In order to better constrain the age and provenance of the Upper Cretaceous Wahweap and Kaiparowits formations in southern Utah, U-Pb SHRIMP ages were obtained for detrital zircons from three sandstone samples, in addition to the first 40Ar-39Ar age for the Wahweap Formation, obtained from a devitrified volcanic ash horizon (bentonite). The ash horizon, located 40 m above the base of the Wahweap Formation, yields an age of 80.1 ± 0.3 Ma. The new radiometric data improve upon previous biostratigraphic age estimates for the Wahweap Formation and indicate that the formation was deposited between approximately 81 and 76 Ma. The youngest population of detrital zircons from the base of the Wahweap Formation clusters...
Within the past few decades, humans have dramatically altered the earth?s nitrogen (N) cycle. Introduction of reactive nitrogen (N) into the biosphere by humans now exceeds the rate of biological N2-fixation in native terrestrial ecosystems (Galloway et al. 2004). This increased reactive N is due primarily to N fertilizer production and fossil fuel combustion used to support the food and energy demands of a rapidly expanding human population. The negative human and environment health effects of this increased N are many (Galloway et al. 2008; Howarth et al. 2005; UNEP and WHRC 2007). Denitrification is the main process that permanently removes fixed N from the environment. Denitrification, the microbial production...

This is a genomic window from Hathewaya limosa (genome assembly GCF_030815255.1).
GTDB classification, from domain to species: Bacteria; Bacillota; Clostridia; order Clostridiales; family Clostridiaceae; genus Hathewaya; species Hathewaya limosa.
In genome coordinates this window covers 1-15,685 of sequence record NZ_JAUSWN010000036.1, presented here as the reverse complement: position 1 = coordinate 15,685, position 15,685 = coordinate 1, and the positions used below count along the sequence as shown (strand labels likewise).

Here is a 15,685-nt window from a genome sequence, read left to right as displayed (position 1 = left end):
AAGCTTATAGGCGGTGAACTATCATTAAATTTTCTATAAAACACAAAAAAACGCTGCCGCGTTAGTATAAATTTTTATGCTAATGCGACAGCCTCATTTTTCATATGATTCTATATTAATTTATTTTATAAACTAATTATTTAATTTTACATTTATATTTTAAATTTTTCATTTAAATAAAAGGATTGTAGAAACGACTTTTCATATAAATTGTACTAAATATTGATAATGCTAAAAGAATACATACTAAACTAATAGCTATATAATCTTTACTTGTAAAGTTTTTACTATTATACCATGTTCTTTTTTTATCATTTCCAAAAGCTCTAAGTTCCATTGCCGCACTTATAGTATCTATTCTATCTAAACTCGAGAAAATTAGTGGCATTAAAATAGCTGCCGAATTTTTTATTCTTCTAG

Sulfate is a major component of bulk atmospheric deposition (including dust, aerosol, fog, and rain). We analyzed sulfur and oxygen isotopic compositions of water-soluble sulfate from 40 sites where year-round dust traps collect bulk atmospheric deposition in the southwestern United States. Average sulfur and oxygen isotopic compositions (?34S and ?18O) are 5.8 � 1.4 (CDT) and 11.2 � 1.9 (SMOW) (n = 47), respectively. Samples have an oxygen 17 anomaly (?17O), with an average value of 1.0 � 0.6?. Except for a weak positive correlation between ?18O and ?17O values (r2 ? 0.4), no correlation exists for ?18O versus ?34S, ?17O versus ?34S, or any of the three isotopic compositions versus elevation of the sample site....